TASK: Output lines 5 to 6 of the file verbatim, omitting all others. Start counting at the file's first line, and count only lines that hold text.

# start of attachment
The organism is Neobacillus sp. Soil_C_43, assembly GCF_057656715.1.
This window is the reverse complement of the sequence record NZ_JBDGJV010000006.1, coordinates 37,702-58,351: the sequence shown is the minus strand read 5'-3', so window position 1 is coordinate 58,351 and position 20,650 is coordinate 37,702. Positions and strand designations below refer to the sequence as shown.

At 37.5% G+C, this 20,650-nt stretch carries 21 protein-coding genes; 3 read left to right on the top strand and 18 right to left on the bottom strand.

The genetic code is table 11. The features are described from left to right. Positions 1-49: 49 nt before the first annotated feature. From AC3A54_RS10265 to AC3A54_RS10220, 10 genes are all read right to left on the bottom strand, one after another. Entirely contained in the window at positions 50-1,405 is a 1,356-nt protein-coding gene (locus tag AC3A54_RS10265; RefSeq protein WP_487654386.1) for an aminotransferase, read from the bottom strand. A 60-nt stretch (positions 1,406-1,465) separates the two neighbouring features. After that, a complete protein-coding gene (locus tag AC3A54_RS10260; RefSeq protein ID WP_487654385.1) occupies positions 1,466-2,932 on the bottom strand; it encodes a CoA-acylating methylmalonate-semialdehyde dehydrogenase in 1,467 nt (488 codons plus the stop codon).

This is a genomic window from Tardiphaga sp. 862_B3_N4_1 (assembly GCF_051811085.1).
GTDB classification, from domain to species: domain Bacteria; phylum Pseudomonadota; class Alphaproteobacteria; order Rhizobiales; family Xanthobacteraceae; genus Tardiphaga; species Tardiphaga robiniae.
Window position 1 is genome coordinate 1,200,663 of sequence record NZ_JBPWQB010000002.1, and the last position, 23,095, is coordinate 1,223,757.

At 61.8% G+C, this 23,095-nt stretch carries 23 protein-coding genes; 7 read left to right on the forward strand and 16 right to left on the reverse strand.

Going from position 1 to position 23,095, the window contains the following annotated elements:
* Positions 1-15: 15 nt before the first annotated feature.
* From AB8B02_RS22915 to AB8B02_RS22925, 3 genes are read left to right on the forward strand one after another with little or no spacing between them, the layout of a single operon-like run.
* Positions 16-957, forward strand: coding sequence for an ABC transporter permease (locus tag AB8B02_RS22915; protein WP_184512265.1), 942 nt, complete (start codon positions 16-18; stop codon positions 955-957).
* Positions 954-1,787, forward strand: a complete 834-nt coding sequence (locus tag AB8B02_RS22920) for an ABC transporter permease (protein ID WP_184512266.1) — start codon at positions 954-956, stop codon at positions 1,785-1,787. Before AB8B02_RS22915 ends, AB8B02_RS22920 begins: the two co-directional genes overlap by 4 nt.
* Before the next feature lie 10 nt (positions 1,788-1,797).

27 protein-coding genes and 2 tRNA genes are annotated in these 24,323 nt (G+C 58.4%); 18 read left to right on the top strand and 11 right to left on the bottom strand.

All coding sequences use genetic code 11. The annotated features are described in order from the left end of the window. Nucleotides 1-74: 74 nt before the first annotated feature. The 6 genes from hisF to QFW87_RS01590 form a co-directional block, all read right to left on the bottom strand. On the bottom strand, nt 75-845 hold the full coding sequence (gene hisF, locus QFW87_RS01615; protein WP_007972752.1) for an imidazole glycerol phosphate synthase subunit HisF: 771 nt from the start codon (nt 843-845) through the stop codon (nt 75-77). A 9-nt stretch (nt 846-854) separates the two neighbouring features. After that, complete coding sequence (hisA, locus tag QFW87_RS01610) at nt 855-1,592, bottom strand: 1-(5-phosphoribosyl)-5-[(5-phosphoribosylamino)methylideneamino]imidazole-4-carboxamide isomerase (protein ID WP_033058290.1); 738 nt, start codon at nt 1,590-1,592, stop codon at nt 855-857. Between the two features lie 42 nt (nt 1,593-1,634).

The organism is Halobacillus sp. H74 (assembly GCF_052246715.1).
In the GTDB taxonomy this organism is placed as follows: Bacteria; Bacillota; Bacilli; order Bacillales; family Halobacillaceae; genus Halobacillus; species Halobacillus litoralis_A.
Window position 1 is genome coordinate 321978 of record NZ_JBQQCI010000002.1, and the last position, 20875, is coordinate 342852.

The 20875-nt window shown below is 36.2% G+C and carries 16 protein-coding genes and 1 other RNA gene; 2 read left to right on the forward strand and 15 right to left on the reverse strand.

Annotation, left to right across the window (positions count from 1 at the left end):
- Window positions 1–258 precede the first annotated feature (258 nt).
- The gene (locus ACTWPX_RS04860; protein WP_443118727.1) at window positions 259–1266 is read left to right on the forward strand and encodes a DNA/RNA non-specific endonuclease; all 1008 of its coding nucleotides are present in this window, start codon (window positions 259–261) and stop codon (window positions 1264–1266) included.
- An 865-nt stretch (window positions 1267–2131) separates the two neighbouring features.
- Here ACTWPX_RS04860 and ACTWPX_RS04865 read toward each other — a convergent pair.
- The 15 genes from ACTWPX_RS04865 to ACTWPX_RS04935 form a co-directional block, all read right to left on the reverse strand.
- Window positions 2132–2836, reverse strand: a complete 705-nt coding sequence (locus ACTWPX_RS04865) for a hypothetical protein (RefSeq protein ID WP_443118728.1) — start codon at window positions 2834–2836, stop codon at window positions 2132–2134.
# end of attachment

This is a genomic window from Tardiphaga sp. 862_B3_N4_1 (assembly GCF_051811085.1).
GTDB classification, from domain to species: domain Bacteria; phylum Pseudomonadota; class Alphaproteobacteria; order Rhizobiales; family Xanthobacteraceae; genus Tardiphaga; species Tardiphaga robiniae.